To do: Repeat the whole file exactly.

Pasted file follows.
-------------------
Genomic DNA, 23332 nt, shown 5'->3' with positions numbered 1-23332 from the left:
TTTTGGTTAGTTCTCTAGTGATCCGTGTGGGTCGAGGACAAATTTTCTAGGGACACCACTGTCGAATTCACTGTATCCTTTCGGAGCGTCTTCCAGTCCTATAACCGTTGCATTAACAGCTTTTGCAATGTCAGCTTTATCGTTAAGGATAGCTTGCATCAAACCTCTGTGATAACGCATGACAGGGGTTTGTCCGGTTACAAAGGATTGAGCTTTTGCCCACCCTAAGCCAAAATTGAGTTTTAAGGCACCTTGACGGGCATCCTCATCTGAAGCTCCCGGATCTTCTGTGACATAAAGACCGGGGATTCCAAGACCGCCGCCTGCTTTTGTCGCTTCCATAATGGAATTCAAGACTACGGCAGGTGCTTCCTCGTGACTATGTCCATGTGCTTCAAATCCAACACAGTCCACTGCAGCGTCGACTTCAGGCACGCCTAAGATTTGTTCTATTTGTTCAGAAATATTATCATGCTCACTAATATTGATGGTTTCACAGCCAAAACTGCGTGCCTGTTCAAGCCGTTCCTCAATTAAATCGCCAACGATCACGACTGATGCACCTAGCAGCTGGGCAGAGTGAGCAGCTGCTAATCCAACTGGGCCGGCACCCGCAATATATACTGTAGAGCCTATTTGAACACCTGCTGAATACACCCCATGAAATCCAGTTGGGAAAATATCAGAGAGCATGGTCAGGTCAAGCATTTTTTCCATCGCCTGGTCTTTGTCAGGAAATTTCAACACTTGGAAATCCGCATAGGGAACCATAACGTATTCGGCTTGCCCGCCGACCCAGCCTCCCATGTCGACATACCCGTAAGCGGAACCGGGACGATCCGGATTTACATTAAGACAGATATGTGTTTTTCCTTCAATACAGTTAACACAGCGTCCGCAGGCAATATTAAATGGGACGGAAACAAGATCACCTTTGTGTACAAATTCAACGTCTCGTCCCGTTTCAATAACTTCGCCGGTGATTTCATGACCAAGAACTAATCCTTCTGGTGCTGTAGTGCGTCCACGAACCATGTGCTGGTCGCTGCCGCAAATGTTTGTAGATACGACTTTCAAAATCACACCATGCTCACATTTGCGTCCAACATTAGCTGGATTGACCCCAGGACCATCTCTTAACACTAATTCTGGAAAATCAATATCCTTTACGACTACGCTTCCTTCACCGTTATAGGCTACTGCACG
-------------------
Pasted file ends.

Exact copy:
Genomic DNA, 23332 nt, shown 5'->3' with positions numbered 1-23332 from the left:
TTTTGGTTAGTTCTCTAGTGATCCGTGTGGGTCGAGGACAAATTTTCTAGGGACACCACTGTCGAATTCACTGTATCCTTTCGGAGCGTCTTCCAGTCCTATAACCGTTGCATTAACAGCTTTTGCAATGTCAGCTTTATCGTTAAGGATAGCTTGCATCAAACCTCTGTGATAACGCATGACAGGGGTTTGTCCGGTTACAAAGGATTGAGCTTTTGCCCACCCTAAGCCAAAATTGAGTTTTAAGGCACCTTGACGGGCATCCTCATCTGAAGCTCCCGGATCTTCTGTGACATAAAGACCGGGGATTCCAAGACCGCCGCCTGCTTTTGTCGCTTCCATAATGGAATTCAAGACTACGGCAGGTGCTTCCTCGTGACTATGTCCATGTGCTTCAAATCCAACACAGTCCACTGCAGCGTCGACTTCAGGCACGCCTAAGATTTGTTCTATTTGTTCAGAAATATTATCATGCTCACTAATATTGATGGTTTCACAGCCAAAACTGCGTGCCTGTTCAAGCCGTTCCTCAATTAAATCGCCAACGATCACGACTGATGCACCTAGCAGCTGGGCAGAGTGAGCAGCTGCTAATCCAACTGGGCCGGCACCCGCAATATATACTGTAGAGCCTATTTGAACACCTGCTGAATACACCCCATGAAATCCAGTTGGGAAAATATCAGAGAGCATGGTCAGGTCAAGCATTTTTTCCATCGCCTGGTCTTTGTCAGGAAATTTCAACACTTGGAAATCCGCATAGGGAACCATAACGTATTCGGCTTGCCCGCCGACCCAGCCTCCCATGTCGACATACCCGTAAGCGGAACCGGGACGATCCGGATTTACATTAAGACAGATATGTGTTTTTCCTTCAATACAGTTAACACAGCGTCCGCAGGCAATATTAAATGGGACGGAAACAAGATCACCTTTGTGTACAAATTCAACGTCTCGTCCCGTTTCAATAACTTCGCCGGTGATTTCATGACCAAGAACTAATCCTTCTGGTGCTGTAGTGCGTCCACGAACCATGTGCTGGTCGCTGCCGCAAATGTTTGTAGATACGACTTTCAAAATCACACCATGCTCACATTTGCGTCCAACATTAGCTGGATTGACCCCAGGACCATCTCTTAACACTAATTCTGGAAAATCAATATCCTTTACGACTACGCTTCCTTCACCGTTATAGGCTACTGCACG